March, 2018

jamie kripke, matthew turley and the aspen power of four

The Aspen Power of Four is a multi-sport race series that takes competitors on a course up and over the four mountains that make up Aspen-Snowmass: Aspen Mountain (Ajax), Aspen Highlands, Buttermilk, and Snowmass.

They have a mountain bike version, which I’ve done. They have a running version, which I will never do. And then they have the ski mountaineering version, which Matthew Turley and I did for the first time this year,” explained Jamie Kripke. The two MCA photographers called themselves the “Frozen Buckeyes.”

Jamie is based in Boulder and his family has a place at the base of Snowmass. “It’s a cool way to see the area. You start at Snowmass and end up in Aspen, skiing some stuff along the way that most people never get to ski,” he said. An avid recreational skier, Jamie registered for the race as a way of setting a goal that would get him out skiing more. It wasn’t about the competition; it was about the experience.

And what an experience! The race starts at the base of Snowmass at 6 AM. Teams of two (you always have to have a partner in the backcountry) head up the mountain on skis to the top of Elk Camp at 11,325 feet where they exit a backcountry gate. The course, marked by color-coded stakes, takes you to the top of West Buttermilk at 9,900 feet. You continue along the ridge before descending into the Maroon Creek valley. You boot it across the road and through the base of Aspen Highlands (it was a particularly long walk this year due to the meager snowfall). You skin to the top of Loge Peak and then boot the final ascent to the top of Highland Bowl, the highest point on the course at 12,392 feet. From there, a long descent takes you down and across Castle Creek, before you begin the final final-five mile climb up an old mining road (“the most grueling part,” said Matthew) to the top of Ajax at 11,212 feet.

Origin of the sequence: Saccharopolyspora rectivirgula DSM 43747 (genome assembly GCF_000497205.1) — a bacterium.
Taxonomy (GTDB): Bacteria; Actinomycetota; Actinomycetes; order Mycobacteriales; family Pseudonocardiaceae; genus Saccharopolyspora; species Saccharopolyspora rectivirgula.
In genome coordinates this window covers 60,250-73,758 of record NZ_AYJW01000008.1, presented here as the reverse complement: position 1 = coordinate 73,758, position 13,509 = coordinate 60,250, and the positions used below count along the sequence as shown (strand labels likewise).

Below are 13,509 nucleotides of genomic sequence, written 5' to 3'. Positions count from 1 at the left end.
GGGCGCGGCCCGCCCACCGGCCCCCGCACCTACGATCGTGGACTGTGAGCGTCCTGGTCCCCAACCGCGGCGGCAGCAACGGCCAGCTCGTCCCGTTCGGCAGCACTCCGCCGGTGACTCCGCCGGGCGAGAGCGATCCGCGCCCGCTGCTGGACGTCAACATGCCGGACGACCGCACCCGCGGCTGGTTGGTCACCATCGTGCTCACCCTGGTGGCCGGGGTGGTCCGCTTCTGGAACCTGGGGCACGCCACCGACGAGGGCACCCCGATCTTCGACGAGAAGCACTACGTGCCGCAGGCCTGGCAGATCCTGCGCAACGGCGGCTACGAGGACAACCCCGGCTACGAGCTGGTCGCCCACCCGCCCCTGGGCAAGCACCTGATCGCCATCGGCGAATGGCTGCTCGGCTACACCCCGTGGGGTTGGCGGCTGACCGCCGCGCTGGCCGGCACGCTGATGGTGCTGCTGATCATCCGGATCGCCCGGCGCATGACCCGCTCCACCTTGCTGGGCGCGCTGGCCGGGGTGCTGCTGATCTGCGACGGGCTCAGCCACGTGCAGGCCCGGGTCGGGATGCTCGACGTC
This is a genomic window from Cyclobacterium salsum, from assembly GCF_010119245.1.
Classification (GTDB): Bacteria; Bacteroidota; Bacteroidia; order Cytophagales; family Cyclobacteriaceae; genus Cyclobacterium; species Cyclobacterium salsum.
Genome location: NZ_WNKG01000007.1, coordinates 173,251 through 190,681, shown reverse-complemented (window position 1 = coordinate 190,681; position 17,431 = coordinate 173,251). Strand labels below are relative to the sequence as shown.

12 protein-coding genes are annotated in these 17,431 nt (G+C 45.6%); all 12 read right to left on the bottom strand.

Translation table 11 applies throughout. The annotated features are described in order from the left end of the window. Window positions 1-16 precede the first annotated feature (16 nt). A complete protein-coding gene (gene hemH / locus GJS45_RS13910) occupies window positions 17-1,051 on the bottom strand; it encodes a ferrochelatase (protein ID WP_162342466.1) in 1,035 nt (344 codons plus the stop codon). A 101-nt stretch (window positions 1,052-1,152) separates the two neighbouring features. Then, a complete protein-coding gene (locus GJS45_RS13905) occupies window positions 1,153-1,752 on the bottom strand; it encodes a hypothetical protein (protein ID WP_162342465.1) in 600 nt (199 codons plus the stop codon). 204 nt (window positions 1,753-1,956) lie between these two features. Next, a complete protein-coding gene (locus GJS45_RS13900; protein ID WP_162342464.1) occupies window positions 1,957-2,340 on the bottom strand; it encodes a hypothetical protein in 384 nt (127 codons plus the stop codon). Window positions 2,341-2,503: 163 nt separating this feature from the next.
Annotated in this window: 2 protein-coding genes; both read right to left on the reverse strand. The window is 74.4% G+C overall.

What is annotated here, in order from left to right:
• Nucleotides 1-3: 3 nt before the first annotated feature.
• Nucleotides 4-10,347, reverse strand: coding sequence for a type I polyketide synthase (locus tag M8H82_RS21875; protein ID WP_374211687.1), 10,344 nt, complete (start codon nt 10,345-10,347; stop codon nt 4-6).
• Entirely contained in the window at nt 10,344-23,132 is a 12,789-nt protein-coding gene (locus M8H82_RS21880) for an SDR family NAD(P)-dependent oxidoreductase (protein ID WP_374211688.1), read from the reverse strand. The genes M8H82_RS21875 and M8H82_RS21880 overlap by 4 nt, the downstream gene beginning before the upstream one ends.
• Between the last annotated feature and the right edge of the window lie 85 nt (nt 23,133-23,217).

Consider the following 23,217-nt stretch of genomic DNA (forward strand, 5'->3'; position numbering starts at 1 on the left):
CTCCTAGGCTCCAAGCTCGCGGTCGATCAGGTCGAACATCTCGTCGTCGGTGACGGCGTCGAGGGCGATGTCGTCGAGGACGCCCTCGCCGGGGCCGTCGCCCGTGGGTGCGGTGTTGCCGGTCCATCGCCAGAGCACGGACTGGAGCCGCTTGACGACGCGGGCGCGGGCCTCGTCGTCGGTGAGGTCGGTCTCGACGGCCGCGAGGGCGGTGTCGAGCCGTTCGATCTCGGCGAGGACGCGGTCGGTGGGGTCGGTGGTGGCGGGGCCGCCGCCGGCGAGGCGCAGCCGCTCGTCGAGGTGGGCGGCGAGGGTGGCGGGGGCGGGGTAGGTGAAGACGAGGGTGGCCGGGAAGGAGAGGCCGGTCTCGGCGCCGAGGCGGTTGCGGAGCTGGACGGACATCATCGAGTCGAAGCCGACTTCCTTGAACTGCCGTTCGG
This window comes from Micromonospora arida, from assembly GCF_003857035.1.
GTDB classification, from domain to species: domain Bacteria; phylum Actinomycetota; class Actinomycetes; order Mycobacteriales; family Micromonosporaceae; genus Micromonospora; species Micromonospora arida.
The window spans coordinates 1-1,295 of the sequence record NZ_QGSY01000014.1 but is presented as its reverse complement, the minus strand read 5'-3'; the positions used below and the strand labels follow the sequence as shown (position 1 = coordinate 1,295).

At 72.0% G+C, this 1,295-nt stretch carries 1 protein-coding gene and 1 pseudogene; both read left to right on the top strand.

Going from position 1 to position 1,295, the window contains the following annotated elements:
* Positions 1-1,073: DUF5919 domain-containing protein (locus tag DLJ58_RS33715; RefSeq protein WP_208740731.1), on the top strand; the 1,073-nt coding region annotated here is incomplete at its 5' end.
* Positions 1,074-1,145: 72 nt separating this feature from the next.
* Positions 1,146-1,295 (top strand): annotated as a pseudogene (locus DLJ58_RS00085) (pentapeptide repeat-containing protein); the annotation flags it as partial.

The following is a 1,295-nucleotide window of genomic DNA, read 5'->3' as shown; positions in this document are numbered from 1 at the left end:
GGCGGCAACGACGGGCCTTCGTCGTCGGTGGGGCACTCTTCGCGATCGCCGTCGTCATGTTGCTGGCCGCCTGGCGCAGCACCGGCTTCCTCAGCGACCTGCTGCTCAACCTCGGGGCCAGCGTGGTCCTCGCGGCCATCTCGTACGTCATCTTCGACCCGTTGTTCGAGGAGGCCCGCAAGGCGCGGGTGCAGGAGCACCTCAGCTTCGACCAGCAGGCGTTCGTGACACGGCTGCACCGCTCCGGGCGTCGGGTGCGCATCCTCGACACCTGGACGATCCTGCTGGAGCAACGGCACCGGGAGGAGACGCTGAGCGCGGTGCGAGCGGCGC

Total distance: 25.3 miles. Total climbing: 11,600 vertical feet.

It is a ski race, but when Jamie asked me if I wanted to be his partner, he specifically said we are not racing—the goal is to finish and not kill ourselves doing it. On the first climb, we were adjusting our pace a little bit, and Jamie said, ‘At no point do I want to hear my heartbeat in my head,’” Matthew laughed. He competed in numerous ski-mountaineering races during his twenties, though he admitted, nothing quite as tough as the Aspen Power of Four. Matthew mostly skis in Idaho, Wyoming and Utah–until this race he’d only skied in Colorado once.

Matt was definitely faster than me going uphill. He was basically in a lycra jumpsuit and he had these really skinny little race skis made out of carbon fiber and super light race boots that looked like something Kanye West would wear in concert. The idea is, if you can go uphill quickly, it’s good because you’re going uphill most of the time. My gear was relatively light, but it wasn’t race gear,” said Jamie.

I wanted to go as light as possible. We had to go the same speed, but I figured might as well make it easy on myself,” added Matthew.

The ultra-lightweight skis are great for going uphill, but not so great for going down. The terrain and snow conditions were variable. They skied areas of gladed trees and in other places they had to climb down over rocks. The final (3,000-foot) descent down the front side of Ajax to the finish expected skiers to rip a couple of double black diamonds that were bumped out and icy.

At one point, I wiped out and almost lost my ski down the hill because it came off,” said Jamie. “There was a section that didn’t have any snow on it, and everyone was trying to get down through these rocks. It was pretty treacherous for the most part, but there were some parts where the skiing was really good.